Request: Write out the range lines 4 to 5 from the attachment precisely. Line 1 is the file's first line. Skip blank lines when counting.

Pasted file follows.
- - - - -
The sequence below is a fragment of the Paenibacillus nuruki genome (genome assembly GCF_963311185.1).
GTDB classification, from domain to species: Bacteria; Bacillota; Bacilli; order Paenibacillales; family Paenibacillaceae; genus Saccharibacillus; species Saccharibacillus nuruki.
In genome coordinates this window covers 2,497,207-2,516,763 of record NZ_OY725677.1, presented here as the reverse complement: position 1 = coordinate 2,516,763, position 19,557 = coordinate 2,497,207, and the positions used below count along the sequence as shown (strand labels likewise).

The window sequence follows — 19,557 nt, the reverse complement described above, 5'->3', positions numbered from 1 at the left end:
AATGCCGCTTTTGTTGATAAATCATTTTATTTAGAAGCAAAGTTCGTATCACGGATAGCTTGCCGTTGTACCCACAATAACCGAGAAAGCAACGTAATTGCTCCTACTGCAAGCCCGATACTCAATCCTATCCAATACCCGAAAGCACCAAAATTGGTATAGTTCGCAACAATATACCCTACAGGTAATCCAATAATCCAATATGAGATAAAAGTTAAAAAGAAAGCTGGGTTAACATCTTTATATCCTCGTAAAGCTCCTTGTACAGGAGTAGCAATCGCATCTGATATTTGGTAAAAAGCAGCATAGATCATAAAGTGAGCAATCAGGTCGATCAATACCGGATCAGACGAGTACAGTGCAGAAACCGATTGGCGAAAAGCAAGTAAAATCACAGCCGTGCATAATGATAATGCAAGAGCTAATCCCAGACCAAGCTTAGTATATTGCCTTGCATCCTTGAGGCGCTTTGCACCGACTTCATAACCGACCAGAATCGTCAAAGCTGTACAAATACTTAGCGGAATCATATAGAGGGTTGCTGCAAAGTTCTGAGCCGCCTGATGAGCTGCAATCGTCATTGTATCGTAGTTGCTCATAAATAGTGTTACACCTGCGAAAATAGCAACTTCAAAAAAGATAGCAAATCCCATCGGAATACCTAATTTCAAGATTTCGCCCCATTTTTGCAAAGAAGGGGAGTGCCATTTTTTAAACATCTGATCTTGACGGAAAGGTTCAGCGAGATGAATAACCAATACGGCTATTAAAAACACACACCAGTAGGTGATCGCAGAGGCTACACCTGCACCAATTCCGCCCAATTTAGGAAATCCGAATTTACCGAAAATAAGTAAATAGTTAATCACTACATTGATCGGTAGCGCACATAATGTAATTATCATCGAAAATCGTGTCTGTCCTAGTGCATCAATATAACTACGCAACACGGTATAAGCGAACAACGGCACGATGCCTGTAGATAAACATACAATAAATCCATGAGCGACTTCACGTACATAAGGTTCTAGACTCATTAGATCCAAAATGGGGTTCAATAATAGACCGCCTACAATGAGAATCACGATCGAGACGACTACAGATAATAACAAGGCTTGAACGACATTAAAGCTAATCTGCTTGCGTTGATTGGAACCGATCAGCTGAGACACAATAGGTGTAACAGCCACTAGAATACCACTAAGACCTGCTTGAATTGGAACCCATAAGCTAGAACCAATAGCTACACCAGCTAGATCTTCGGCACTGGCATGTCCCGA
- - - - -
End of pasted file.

The window sequence follows — 19,557 nt, the reverse complement described above, 5'->3', positions numbered from 1 at the left end:
AATGCCGCTTTTGTTGATAAATCATTTTATTTAGAAGCAAAGTTCGTATCACGGATAGCTTGCCGTTGTACCCACAATAACCGAGAAAGCAACGTAATTGCTCCTACTGCAAGCCCGATACTCAATCCTATCCAATACCCGAAAGCACCAAAATTGGTATAGTTCGCAACAATATACCCTACAGGTAATCCAATAATCCAATATGAGATAAAAGTTAAAAAGAAAGCTGGGTTAACATCTTTATATCCTCGTAAAGCTCCTTGTACAGGAGTAGCAATCGCATCTGATATTTGGTAAAAAGCAGCATAGATCATAAAGTGAGCAATCAGGTCGATCAATACCGGATCAGACGAGTACAGTGCAGAAACCGATTGGCGAAAAGCAAGTAAAATCACAGCCGTGCATAATGATAATGCAAGAGCTAATCCCAGACCAAGCTTAGTATATTGCCTTGCATCCTTGAGGCGCTTTGCACCGACTTCATAACCGACCAGAATCGTCAAAGCTGTACAAATACTTAGCGGAATCATATAGAGGGTTGCTGCAAAGTTCTGAGCCGCCTGATGAGCTGCAATCGTCATTGTATCGTAGTTGCTCATAAATAGTGTTACACCTGCGAAAATAGCAACTTCAAAAAAGATAGCAAATCCCATCGGAATACCTAATTTCAAGATTTCGCCCCATTTTTGCAAAGAAGGGGAGTGCCATTTTTTAAACATCTGATCTTGACGGAAAGGTTCAGCGAGATGAATAACCAATACGGCTATTAAAAACACACACCAGTAGGTGATCGCAGAGGCTACACCTGCACCAATTCCGCCCAATTTAGGAAATCCGAATTTACCGAAAATAAGTAAATAGTTAATCACTACATTGATCGGTAGCGCACATAATGTAATTATCATCGAAAATCGTGTCTGTCCTAGTGCATCAATATAACTACGCAACACGGTATAAGCGAACAACGGCACGATGCCTGTAGATAAACATACAATAAATCCATGAGCGACTTCACGTACATAAGGTTCTAGACTCATTAGATCCAAAATGGGGTTCAATAATAGACCGCCTACAATGAGAATCACGATCGAGACGACTACAGATAATAACAAGGCTTGAACGACATTAAAGCTAATCTGCTTGCGTTGATTGGAACCGATCAGCTGAGACACAATAGGTGTAACAGCCACTAGAATACCACTAAGACCTGCTTGAATTGGAACCCATAAGCTAGAACCAATAGCTACACCAGCTAGATCTTCGGCACTGGCATGTCCCGA